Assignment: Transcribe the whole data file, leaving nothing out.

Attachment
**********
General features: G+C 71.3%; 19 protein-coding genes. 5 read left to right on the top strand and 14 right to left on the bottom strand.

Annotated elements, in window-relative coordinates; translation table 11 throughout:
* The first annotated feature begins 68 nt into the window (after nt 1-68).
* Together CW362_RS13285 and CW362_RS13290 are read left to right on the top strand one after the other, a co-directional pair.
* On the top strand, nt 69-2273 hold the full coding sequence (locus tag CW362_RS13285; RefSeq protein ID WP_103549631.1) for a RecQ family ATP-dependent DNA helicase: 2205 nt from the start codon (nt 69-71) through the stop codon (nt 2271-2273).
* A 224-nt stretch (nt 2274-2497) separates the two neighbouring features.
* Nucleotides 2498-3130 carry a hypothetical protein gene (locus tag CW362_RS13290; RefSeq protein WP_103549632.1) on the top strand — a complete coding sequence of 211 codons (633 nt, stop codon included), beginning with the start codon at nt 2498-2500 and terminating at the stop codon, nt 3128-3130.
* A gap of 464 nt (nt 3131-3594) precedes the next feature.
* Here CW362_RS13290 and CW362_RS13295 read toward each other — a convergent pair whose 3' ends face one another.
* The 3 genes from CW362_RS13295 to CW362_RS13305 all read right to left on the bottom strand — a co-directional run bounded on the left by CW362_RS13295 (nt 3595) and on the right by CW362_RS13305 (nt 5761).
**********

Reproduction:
General features: G+C 71.3%; 19 protein-coding genes. 5 read left to right on the top strand and 14 right to left on the bottom strand.

Annotated elements, in window-relative coordinates; translation table 11 throughout:
* The first annotated feature begins 68 nt into the window (after nt 1-68).
* Together CW362_RS13285 and CW362_RS13290 are read left to right on the top strand one after the other, a co-directional pair.
* On the top strand, nt 69-2273 hold the full coding sequence (locus tag CW362_RS13285; RefSeq protein ID WP_103549631.1) for a RecQ family ATP-dependent DNA helicase: 2205 nt from the start codon (nt 69-71) through the stop codon (nt 2271-2273).
* A 224-nt stretch (nt 2274-2497) separates the two neighbouring features.
* Nucleotides 2498-3130 carry a hypothetical protein gene (locus tag CW362_RS13290; RefSeq protein WP_103549632.1) on the top strand — a complete coding sequence of 211 codons (633 nt, stop codon included), beginning with the start codon at nt 2498-2500 and terminating at the stop codon, nt 3128-3130.
* A gap of 464 nt (nt 3131-3594) precedes the next feature.
* Here CW362_RS13290 and CW362_RS13295 read toward each other — a convergent pair whose 3' ends face one another.
* The 3 genes from CW362_RS13295 to CW362_RS13305 all read right to left on the bottom strand — a co-directional run bounded on the left by CW362_RS13295 (nt 3595) and on the right by CW362_RS13305 (nt 5761).